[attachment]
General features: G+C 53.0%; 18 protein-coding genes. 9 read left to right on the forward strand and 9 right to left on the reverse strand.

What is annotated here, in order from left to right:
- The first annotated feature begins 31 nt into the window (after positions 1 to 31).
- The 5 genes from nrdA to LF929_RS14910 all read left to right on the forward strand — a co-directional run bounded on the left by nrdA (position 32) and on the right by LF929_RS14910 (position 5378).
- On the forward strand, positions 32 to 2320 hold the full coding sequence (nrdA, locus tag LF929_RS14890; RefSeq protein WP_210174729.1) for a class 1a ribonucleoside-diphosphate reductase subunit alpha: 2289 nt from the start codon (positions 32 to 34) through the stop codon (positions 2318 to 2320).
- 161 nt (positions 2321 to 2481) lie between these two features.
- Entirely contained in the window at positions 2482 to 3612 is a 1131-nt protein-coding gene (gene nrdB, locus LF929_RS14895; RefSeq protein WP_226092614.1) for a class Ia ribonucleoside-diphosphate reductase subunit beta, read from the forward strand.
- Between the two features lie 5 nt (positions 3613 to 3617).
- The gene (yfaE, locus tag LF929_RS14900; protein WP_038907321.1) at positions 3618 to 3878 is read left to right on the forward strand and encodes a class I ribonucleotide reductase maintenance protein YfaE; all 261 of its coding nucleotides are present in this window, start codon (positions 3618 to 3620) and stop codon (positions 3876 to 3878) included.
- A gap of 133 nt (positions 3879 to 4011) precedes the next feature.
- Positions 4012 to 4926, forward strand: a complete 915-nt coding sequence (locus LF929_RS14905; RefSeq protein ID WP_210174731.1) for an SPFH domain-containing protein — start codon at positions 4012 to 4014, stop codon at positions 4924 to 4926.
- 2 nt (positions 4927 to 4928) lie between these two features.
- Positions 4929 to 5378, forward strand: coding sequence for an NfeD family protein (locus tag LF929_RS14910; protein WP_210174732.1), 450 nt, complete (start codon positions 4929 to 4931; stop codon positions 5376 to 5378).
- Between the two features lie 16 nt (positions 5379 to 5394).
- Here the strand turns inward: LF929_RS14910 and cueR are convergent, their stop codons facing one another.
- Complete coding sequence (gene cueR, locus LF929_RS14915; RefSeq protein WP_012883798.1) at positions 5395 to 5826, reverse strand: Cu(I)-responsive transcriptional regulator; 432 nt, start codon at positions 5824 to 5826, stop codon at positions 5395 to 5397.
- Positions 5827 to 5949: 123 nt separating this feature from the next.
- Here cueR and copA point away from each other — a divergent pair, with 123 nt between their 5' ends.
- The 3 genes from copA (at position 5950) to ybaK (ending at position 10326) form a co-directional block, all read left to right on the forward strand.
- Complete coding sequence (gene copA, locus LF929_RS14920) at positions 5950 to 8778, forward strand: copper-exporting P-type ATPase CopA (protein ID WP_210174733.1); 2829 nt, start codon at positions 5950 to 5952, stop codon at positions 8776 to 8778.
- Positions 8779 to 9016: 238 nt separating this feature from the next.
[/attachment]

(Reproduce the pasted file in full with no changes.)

General features: G+C 53.0%; 18 protein-coding genes. 9 read left to right on the forward strand and 9 right to left on the reverse strand.

What is annotated here, in order from left to right:
- The first annotated feature begins 31 nt into the window (after positions 1 to 31).
- The 5 genes from nrdA to LF929_RS14910 all read left to right on the forward strand — a co-directional run bounded on the left by nrdA (position 32) and on the right by LF929_RS14910 (position 5378).
- On the forward strand, positions 32 to 2320 hold the full coding sequence (nrdA, locus tag LF929_RS14890; RefSeq protein WP_210174729.1) for a class 1a ribonucleoside-diphosphate reductase subunit alpha: 2289 nt from the start codon (positions 32 to 34) through the stop codon (positions 2318 to 2320).
- 161 nt (positions 2321 to 2481) lie between these two features.
- Entirely contained in the window at positions 2482 to 3612 is a 1131-nt protein-coding gene (gene nrdB, locus LF929_RS14895; RefSeq protein WP_226092614.1) for a class Ia ribonucleoside-diphosphate reductase subunit beta, read from the forward strand.
- Between the two features lie 5 nt (positions 3613 to 3617).
- The gene (yfaE, locus tag LF929_RS14900; protein WP_038907321.1) at positions 3618 to 3878 is read left to right on the forward strand and encodes a class I ribonucleotide reductase maintenance protein YfaE; all 261 of its coding nucleotides are present in this window, start codon (positions 3618 to 3620) and stop codon (positions 3876 to 3878) included.
- A gap of 133 nt (positions 3879 to 4011) precedes the next feature.
- Positions 4012 to 4926, forward strand: a complete 915-nt coding sequence (locus LF929_RS14905; RefSeq protein ID WP_210174731.1) for an SPFH domain-containing protein — start codon at positions 4012 to 4014, stop codon at positions 4924 to 4926.
- 2 nt (positions 4927 to 4928) lie between these two features.
- Positions 4929 to 5378, forward strand: coding sequence for an NfeD family protein (locus tag LF929_RS14910; protein WP_210174732.1), 450 nt, complete (start codon positions 4929 to 4931; stop codon positions 5376 to 5378).
- Between the two features lie 16 nt (positions 5379 to 5394).
- Here the strand turns inward: LF929_RS14910 and cueR are convergent, their stop codons facing one another.
- Complete coding sequence (gene cueR, locus LF929_RS14915; RefSeq protein WP_012883798.1) at positions 5395 to 5826, reverse strand: Cu(I)-responsive transcriptional regulator; 432 nt, start codon at positions 5824 to 5826, stop codon at positions 5395 to 5397.
- Positions 5827 to 5949: 123 nt separating this feature from the next.
- Here cueR and copA point away from each other — a divergent pair, with 123 nt between their 5' ends.
- The 3 genes from copA (at position 5950) to ybaK (ending at position 10326) form a co-directional block, all read left to right on the forward strand.
- Complete coding sequence (gene copA, locus LF929_RS14920) at positions 5950 to 8778, forward strand: copper-exporting P-type ATPase CopA (protein ID WP_210174733.1); 2829 nt, start codon at positions 5950 to 5952, stop codon at positions 8776 to 8778.
- Positions 8779 to 9016: 238 nt separating this feature from the next.